The participants will reside in Baltimore City and surrounding areas. Cases will have pathologically confirmed liver cancer or risk factors for HCC development. Risk factors include chronic liver disease due to hepatitis B and/or C viral infection, nonalcoholic steatohepatitis or alcoholic cirrhosis. The study will be supported by an epidemiological infrastructure developed by our University of Maryland School of Medicine resource contractor for ongoing lung and prostate cancer case-control studies. The enrollment of controls will begin concurrently with case accrual, and will continue for 5 years. Population-based controls will be recruited using a triple eligibility criterion, such that controls eligible for the lung/prostate study will be asked to complete a supplemental questionnaire for the liver study.
The study will include 400 primary HCC cases, 800 patients with chronic liver disease (high risk non-cancer cases) and a sample of 800 population-based controls. The HCC and high risk non-cancer cases will be recruited at two Baltimore hospitals, the Veterans Affairs Medical Center, and the University of Maryland School of Medicine over a period of 13-15 years. Controls will be identified through a Department of Motor Vehicle database and match cases by age, gender, race and county of residency. The study will involve administration of a questionnaire and collection of blood (or mouth wash) from all study subjects. Fresh-frozen tumor and tumor surrounding non-cancerous specimens will be obtained from approximately 20 percent of the cancer patients. The cases will receive one questionnaire.
|Study Type :||Observational|
|Actual Enrollment :||1871 participants|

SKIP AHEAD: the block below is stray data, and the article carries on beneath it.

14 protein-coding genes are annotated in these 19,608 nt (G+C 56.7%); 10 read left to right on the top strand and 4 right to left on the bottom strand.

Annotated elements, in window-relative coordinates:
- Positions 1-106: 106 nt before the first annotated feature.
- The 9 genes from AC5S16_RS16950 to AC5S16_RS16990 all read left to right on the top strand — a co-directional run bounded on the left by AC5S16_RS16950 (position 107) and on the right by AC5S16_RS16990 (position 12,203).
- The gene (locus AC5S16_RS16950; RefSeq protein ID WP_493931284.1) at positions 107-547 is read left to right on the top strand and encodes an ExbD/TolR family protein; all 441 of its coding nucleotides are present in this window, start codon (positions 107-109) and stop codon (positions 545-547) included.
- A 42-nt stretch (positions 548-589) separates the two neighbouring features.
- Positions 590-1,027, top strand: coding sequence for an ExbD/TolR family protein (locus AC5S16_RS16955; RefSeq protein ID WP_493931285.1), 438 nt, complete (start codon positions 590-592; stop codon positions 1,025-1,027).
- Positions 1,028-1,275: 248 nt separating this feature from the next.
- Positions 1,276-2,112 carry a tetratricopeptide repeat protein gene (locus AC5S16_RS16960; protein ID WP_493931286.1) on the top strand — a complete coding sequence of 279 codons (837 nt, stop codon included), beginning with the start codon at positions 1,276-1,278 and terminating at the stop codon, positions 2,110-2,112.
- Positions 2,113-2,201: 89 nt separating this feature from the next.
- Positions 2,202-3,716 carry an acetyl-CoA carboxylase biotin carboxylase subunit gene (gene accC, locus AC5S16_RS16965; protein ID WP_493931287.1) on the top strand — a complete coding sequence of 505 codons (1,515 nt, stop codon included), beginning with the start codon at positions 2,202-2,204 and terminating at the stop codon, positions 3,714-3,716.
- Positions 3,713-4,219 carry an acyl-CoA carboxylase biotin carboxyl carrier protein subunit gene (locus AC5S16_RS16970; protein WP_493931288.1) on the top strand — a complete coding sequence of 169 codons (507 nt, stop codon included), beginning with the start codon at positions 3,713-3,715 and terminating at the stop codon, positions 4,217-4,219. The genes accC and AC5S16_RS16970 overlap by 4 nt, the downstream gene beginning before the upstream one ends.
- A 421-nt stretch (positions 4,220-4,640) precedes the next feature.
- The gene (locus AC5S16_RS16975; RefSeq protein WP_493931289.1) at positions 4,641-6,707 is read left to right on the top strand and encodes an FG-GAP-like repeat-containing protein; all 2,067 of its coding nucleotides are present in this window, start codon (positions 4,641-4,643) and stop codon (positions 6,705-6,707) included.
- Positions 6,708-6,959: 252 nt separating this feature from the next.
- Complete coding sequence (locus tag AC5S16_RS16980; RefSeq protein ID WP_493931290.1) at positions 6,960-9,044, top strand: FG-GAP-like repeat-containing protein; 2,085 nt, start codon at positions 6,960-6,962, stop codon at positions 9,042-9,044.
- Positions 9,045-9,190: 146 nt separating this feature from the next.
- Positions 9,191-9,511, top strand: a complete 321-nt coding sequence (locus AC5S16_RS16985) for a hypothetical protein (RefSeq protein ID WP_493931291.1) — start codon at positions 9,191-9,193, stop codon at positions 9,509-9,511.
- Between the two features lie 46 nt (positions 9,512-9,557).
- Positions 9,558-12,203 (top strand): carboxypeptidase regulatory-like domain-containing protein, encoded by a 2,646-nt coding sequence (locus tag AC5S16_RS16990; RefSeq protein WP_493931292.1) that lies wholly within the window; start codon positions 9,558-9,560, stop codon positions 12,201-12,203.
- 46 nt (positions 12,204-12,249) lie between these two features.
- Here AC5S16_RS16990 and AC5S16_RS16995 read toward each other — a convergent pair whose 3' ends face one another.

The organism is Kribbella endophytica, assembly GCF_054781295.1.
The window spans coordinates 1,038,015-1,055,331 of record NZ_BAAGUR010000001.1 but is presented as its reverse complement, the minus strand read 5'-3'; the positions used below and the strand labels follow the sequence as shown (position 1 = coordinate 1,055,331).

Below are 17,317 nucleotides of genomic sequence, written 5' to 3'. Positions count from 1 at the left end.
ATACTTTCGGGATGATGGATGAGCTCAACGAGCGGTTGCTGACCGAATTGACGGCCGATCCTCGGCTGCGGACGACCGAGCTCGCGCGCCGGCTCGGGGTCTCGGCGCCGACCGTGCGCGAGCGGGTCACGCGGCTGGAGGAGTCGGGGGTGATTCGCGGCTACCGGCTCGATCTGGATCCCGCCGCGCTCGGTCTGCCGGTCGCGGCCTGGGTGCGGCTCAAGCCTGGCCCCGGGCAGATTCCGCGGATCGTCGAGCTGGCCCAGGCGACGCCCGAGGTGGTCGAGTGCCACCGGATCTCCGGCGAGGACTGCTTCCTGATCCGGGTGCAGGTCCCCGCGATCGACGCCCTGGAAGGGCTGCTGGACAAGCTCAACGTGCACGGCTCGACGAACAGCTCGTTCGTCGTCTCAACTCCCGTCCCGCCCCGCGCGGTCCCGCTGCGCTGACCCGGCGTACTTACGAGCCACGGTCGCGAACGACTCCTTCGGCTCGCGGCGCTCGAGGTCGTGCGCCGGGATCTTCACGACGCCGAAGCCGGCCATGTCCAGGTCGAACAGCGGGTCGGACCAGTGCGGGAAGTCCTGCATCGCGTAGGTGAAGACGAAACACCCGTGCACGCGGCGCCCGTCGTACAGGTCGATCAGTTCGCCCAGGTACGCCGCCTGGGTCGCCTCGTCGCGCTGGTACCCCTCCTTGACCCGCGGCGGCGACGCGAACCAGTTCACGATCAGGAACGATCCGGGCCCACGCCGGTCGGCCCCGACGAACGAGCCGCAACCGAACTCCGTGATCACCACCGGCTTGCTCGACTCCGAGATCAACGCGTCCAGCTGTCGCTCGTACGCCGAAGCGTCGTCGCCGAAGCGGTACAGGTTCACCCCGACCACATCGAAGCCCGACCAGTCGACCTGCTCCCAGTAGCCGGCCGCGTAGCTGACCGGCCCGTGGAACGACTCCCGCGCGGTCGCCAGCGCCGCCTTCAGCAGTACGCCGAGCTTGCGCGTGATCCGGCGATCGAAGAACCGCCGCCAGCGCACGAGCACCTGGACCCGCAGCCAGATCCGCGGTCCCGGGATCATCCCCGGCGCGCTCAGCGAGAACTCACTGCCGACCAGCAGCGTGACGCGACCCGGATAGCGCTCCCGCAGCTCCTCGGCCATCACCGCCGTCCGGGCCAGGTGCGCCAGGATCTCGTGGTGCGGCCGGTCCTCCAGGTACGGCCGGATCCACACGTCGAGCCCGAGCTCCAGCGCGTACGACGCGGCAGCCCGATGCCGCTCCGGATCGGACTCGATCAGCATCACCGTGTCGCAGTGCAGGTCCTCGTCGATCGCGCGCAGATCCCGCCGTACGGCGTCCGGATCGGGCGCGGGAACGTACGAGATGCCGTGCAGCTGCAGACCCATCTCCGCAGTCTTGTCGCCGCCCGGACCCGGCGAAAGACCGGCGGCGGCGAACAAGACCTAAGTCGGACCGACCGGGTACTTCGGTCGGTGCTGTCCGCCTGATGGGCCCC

|Official Title:||A Study of Molecular and Genetic Factors for Liver Cancer in the Greater Baltimore Area|
|Actual Study Start Date :||July 1, 2009|
|Actual Primary Completion Date :||May 1, 2020|
|Actual Study Completion Date :||May 1, 2020|
400 patients with primary HCC (Hepatocellular carcinoma)
800 patients with chronic liver disease (high risk non-cancer cases)
800 population-based controls, identified through a OMV database that will match cases by age, gender, race, and county of residency
- Large-scale molecular profiling study to identify HCC biomarkers for early diagnosis and prevention. [ Time Frame: ongoing ]Identification of HCC biomarkers for early diagnosis and prevention.
Biospecimen Retention: Samples With DNA
To learn more about this study, you or your doctor may contact the study research staff using the contact information provided by the sponsor.
Please refer to this study by its ClinicalTrials.gov identifier (NCT number): NCT00913757
|United States, Maryland|
|University of Maryland Medical Center|
|Baltimore, Maryland, United States|
|Veterans Affairs Medical Center|
|Baltimore, Maryland, United States|
|Principal Investigator:||Xin Wang, M.D.||National Cancer Institute (NCI)|